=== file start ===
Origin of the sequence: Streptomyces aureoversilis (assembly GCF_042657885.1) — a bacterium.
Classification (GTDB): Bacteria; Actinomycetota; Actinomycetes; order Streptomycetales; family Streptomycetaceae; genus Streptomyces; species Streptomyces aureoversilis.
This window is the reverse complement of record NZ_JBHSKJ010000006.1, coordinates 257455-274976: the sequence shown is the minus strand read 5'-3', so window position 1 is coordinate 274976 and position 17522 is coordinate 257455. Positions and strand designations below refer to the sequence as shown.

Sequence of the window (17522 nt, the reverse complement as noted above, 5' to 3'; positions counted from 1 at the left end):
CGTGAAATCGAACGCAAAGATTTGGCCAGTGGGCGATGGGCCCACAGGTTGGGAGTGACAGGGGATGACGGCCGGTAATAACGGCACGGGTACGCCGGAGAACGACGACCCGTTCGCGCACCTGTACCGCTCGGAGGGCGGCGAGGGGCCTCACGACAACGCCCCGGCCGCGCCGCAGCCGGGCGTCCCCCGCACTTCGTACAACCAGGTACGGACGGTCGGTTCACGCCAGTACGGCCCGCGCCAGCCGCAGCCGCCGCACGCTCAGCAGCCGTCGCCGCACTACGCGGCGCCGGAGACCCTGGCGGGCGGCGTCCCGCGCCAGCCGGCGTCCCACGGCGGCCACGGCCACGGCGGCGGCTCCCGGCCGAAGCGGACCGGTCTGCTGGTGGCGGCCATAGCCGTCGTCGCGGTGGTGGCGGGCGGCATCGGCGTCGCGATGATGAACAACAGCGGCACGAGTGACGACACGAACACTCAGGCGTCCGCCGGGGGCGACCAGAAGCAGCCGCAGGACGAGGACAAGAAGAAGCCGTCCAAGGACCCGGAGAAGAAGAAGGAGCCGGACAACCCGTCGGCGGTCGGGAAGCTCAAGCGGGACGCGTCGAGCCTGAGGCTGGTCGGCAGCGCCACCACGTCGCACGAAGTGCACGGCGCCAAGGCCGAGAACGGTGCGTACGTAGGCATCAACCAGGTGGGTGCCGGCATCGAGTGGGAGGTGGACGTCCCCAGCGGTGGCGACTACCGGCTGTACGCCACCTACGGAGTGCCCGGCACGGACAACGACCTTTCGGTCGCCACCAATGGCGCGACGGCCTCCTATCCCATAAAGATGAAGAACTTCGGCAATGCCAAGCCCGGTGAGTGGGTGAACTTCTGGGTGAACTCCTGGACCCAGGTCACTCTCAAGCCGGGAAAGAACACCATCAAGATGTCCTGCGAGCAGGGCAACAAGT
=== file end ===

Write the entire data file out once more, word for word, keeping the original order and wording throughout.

Origin of the sequence: Streptomyces aureoversilis (assembly GCF_042657885.1) — a bacterium.
Classification (GTDB): Bacteria; Actinomycetota; Actinomycetes; order Streptomycetales; family Streptomycetaceae; genus Streptomyces; species Streptomyces aureoversilis.
This window is the reverse complement of record NZ_JBHSKJ010000006.1, coordinates 257455-274976: the sequence shown is the minus strand read 5'-3', so window position 1 is coordinate 274976 and position 17522 is coordinate 257455. Positions and strand designations below refer to the sequence as shown.

Sequence of the window (17522 nt, the reverse complement as noted above, 5' to 3'; positions counted from 1 at the left end):
CGTGAAATCGAACGCAAAGATTTGGCCAGTGGGCGATGGGCCCACAGGTTGGGAGTGACAGGGGATGACGGCCGGTAATAACGGCACGGGTACGCCGGAGAACGACGACCCGTTCGCGCACCTGTACCGCTCGGAGGGCGGCGAGGGGCCTCACGACAACGCCCCGGCCGCGCCGCAGCCGGGCGTCCCCCGCACTTCGTACAACCAGGTACGGACGGTCGGTTCACGCCAGTACGGCCCGCGCCAGCCGCAGCCGCCGCACGCTCAGCAGCCGTCGCCGCACTACGCGGCGCCGGAGACCCTGGCGGGCGGCGTCCCGCGCCAGCCGGCGTCCCACGGCGGCCACGGCCACGGCGGCGGCTCCCGGCCGAAGCGGACCGGTCTGCTGGTGGCGGCCATAGCCGTCGTCGCGGTGGTGGCGGGCGGCATCGGCGTCGCGATGATGAACAACAGCGGCACGAGTGACGACACGAACACTCAGGCGTCCGCCGGGGGCGACCAGAAGCAGCCGCAGGACGAGGACAAGAAGAAGCCGTCCAAGGACCCGGAGAAGAAGAAGGAGCCGGACAACCCGTCGGCGGTCGGGAAGCTCAAGCGGGACGCGTCGAGCCTGAGGCTGGTCGGCAGCGCCACCACGTCGCACGAAGTGCACGGCGCCAAGGCCGAGAACGGTGCGTACGTAGGCATCAACCAGGTGGGTGCCGGCATCGAGTGGGAGGTGGACGTCCCCAGCGGTGGCGACTACCGGCTGTACGCCACCTACGGAGTGCCCGGCACGGACAACGACCTTTCGGTCGCCACCAATGGCGCGACGGCCTCCTATCCCATAAAGATGAAGAACTTCGGCAATGCCAAGCCCGGTGAGTGGGTGAACTTCTGGGTGAACTCCTGGACCCAGGTCACTCTCAAGCCGGGAAAGAACACCATCAAGATGTCCTGCGAGCAGGGCAACAAGT